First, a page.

06/02/2017 | by

REITs generally own top quality properties located in major cities like New York, San Francisco, and Chicago. For example, roughly 65 percent of REIT holdings of office properties, by market value, are within “gateway” markets1. Positioning themselves in strong markets has served the industry well, and has almost certainly contributed to the returns that REITs have delivered to investors over the years. More recently, however, other markets have taken the lead, as office properties in many secondary markets have enjoyed greater demand and rising occupancy rates relative to office markets in gateway cities.

Let’s take a look at what’s driving these shifts, including the supply and demand conditions for office properties in gateway markets, secondary markets, and the other areas for which we have data2. We will also examine the fundamental forces that are underlying these developments, especially the differences in growth of population and employment across various regions. REITs have focused their acquisition activity over the past five years in the secondary markets, areas that enjoyed the most robust employment and demand for office space, as they apparently anticipated the improvement in fundamentals that is boosting performance in these markets.

Supply and demand conditions

Before the financial crisis erupted in 2008, net absorption (demand) outpaced net completions (supply) of office properties in gateway markets by a wide margin (Chart 1). Despite some recovery since 2011, however, demand has still not returned to pre-crisis levels, and is in fact only about half of the level it was in the years before the financial crisis. This trend is true for both the central business district (CBD) and the suburban areas of gateway markets.

Chart 1: Net Absorption since the financial crisis is still less than half the level pre-crisis.

The secondary and tertiary markets, in contrast, have shown a stronger recovery in demand than the gateway markets. Demand in secondary/tertiary markets has been growing consistently since 2011, and is nearly back to its pre-crisis levels (Chart 2). In addition, much less office space has entered the market compared to the prior cycle, which has allowed for demand to remain well ahead of supply.

Demand in Secondary/Tertiary markets has approached pre-crisis levels.

The excess demand over supply in these secondary and tertiary markets has pushed occupancy rates up at a faster pace, compared to gateway markets. Properties in the gateway CBD markets prior to the financial crisis enjoyed occupancy rates that were three percentage points, on average, higher than in suburban, secondary, or tertiary markets. This differential remained in place through the crisis and until 2012. Since then, however, secondary markets have steadily gained ground, and by early 2017, the gap in occupancy rates between gateway CBD office markets (blue line) and secondary/tertiary suburban markets (purple line) had narrowed to less than 1 percentage point (Chart 3).

Occupancy rates for Secondary/Tertiary markets have risen rapidly since 2011.

Economic fundamentals in the Gateway, Secondary, and Tertiary markets

Solid economic fundamentals, in particular the increases in population and employment, have driven the growing demand and occupancy rates within secondary markets. The chart below (Chart 4), shows an index for office-using employment for each market. Starting in 2011, employment in the secondary markets has grown more rapidly than the gateway or tertiary markets. By the end of 2016, employment in the secondary markets stood 17 percent above pre-crisis levels, more than triple the net gains in employment in gateway and tertiary markets of just 5 percent.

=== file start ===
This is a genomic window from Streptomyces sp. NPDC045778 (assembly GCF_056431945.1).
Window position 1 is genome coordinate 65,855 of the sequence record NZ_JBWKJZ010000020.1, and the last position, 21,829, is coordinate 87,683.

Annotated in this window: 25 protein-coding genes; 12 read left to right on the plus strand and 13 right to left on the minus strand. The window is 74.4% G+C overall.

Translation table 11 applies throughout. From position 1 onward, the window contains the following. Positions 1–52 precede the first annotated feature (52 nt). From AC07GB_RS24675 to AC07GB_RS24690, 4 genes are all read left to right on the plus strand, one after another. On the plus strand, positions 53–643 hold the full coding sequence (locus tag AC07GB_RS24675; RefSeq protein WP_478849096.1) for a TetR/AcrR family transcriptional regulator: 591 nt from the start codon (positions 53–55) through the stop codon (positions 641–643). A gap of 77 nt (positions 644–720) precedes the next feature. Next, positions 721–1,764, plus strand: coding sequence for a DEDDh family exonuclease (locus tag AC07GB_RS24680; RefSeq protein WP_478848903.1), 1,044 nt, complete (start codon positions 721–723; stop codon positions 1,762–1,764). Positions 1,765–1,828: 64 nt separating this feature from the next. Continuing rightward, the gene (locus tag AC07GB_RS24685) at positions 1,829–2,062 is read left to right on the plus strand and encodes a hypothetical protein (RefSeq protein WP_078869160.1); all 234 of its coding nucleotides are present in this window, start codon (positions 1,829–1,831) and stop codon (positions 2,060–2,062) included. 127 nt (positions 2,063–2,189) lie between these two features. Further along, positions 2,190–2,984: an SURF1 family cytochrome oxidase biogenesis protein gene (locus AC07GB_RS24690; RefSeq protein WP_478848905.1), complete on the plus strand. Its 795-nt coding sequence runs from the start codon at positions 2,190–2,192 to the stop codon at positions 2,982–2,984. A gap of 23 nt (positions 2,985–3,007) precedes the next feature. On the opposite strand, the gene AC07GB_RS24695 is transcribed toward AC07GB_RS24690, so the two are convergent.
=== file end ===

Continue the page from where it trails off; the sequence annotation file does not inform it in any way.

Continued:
Since 2010, Employment Growth has grown more rapidly in Secondary markets.

Portfolio activity by REITs

REITs overall began shifting their property portfolios as early as 2013 in order to benefit from these improvements in fundamentals and the increasing demand within secondary markets. Over the ten-year period from 2007-2016, REIT office properties, in terms of square feet, in secondary markets have increased at an average annual pace of 4.5 percent, more than twice as rapid as in gateway markets (Chart 5, red bar in the first set of bars). There was a significant shift in the geographic pattern of net purchases, however, during this ten year period. From 2007 through 2011, REITs focused their growth in office markets in gateway cities (blue bar in the second set of bars). Since 2012, however, REIT holdings in secondary markets have increased at an average annual rate of 8.5 percent (red bar in the third set of bars). REIT properties in gateway cities, in contrast, were essentially unchanged, while holdings in tertiary markets fell sharply. REITs appear to have anticipated that the secondary markets would enjoy stronger fundamentals that boosted occupancy rates compared to other metro areas.

Since 2012, REITs have increased their portfolio share of Non-Gateway Top 9.

Macroeconomic fundamentals have helped make secondary markets more attractive to investors since the end of the financial crisis. REITs responded by acquiring properties within secondary markets to help deliver higher returns to their investors. Their ability to take timely action, based on emerging trends in fundamentals, demonstrates REIT’s knowledge of the sector and how they make use of such knowledge in pursuit of higher returns.

Gateway markets are defined as Atlanta, Boston, Chicago, Los Angeles, New York, San Francisco, and Washington DC.
Secondary markets are defined as Austin, Dallas, Denver, Houston, Nashville, Phoenix, San Jose, Seattle, and Tampa. Tertiary are the next 31 largest metros.
Calculated by NAREIT using CoStar data.

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